Covid Killed More People in US than HIV/ADIS did in 40 Years

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According to a news source, Covid-19 has become the deadliest pandemic in US history, killing more deaths than HIV/AIDS has taken in the last 40 years.

According to an article released on Friday by The National website, the US government’s original reaction to HIV/AIDS and Covid-19 was “denial and indifference.”

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According to the research, when AIDS broke out in communities across the United States in the early 1980s, the federal government turned a blind eye and even cut funding for public health agencies.

When the Covid-19 epidemic was first announced in the United States, the White House downplayed the dangers, describing it as “normal flu.”

Minority groups and impoverished areas have been disproportionately affected by both crises, according to the research.

As of Saturday, the Covid-19 epidemic had killed a total of 735,374 individuals in

Background

It’s unknown whether HIV infection is linked to a higher risk of COVID-19-related death. In a large-scale population-based study in England, we wanted to look at this link.

Methods

A retrospective cohort analysis was conducted. We used the OpenSAFELY platform to analyze routinely gathered electronic primary care data linked to national death registries on behalf of NHS England. We included all persons (18 years and older) who were alive and in follow-up on February 1, 2020, and who had at least one year of continuous registration with a general practitioner prior to that date. People with HIV infection who had a primary care record were compared to people who did not have HIV.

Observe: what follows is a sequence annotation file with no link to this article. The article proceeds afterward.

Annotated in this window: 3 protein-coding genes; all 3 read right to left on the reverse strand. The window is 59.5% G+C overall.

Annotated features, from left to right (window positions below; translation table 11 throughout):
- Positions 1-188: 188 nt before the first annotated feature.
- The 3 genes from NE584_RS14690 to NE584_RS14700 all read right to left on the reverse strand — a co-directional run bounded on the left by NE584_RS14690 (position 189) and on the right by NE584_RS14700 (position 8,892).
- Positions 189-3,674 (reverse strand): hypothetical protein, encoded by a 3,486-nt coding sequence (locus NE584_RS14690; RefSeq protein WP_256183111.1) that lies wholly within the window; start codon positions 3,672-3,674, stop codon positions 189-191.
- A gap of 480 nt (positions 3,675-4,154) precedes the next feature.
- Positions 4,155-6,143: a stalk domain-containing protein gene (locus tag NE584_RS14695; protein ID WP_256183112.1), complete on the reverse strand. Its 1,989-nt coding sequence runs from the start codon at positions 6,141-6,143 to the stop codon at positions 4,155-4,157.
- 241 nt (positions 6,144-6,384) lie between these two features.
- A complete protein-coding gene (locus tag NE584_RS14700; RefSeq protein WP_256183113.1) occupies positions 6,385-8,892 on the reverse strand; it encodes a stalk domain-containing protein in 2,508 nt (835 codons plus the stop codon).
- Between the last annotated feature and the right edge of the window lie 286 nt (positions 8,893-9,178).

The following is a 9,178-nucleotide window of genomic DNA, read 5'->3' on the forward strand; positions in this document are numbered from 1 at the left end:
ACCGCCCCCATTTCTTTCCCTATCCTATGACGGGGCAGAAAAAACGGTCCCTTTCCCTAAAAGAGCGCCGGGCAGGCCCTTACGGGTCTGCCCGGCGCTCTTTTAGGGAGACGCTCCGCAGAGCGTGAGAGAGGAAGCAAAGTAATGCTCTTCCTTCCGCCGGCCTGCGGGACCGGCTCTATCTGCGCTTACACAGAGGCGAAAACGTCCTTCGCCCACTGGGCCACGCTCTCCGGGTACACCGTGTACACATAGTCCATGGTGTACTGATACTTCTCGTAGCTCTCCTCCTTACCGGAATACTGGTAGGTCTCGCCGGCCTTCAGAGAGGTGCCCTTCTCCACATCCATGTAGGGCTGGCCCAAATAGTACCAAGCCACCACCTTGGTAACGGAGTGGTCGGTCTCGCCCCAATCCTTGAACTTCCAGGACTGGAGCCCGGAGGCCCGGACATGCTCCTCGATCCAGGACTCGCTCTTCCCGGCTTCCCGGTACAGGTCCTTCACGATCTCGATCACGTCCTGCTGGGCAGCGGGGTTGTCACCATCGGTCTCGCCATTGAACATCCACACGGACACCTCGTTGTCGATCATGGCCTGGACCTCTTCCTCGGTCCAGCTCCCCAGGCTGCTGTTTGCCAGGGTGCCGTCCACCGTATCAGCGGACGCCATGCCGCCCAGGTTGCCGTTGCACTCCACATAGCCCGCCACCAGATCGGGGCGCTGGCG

COVID-19 death was the result, which was characterized as the presence of International Classification of Diseases 10 codes U07.1 or U07.2 on the death certificate. The link between HIV infection and COVID-19 death was estimate using Cox regression mode that were first adjust for age and sex, then for index of multiple deprivation and ethnicity, and finally for a wide range of comorbidities. To investigate effect modification by age, sex, ethnicity, comorbidities, and calendar time, interaction variables were introduced.

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Results

There were 17 282 905 adults in total, with 27 480 (016%) with HIV. HIV-positive people were more likely to be male, of Black ethnicity, and from a less affluent area than the general population. During the study period, 14 882 COVID-19 fatalities occurred, with 25 of those being HIV positive. After controlling for age and sex, HIV-positive people had a greater risk of COVID-19 death than HIV-negative people: hazard ratio (HR) 290 (95 percent confidence interval 196–430; p00001) After accounting for deprivation, ethnicity, smoking, and obesity, the link was reduced, but the risk remained high: adjusted HR 259 (95 percent CI 174–384; p00001). There was some indication that the link was stronger among Black people: HR 431 (95 percent CI 242–765 versus 184 (103–326 in non-Black persons) (p-interaction=0044).

Interpretation

COVID-19 mortality appears to be higher in HIV-positive people in the United Kingdom. As the pandemic response unfolds, targeted measures should be explored to meet this increased risk.

Funding

Wellcome, the Royal Society, the National Institute for Health Research, the National Institute for Health Research Oxford Biomedical Research Centre, the UK Medical Research Council, and Health Data Research UK are among the organizations that have provided funding.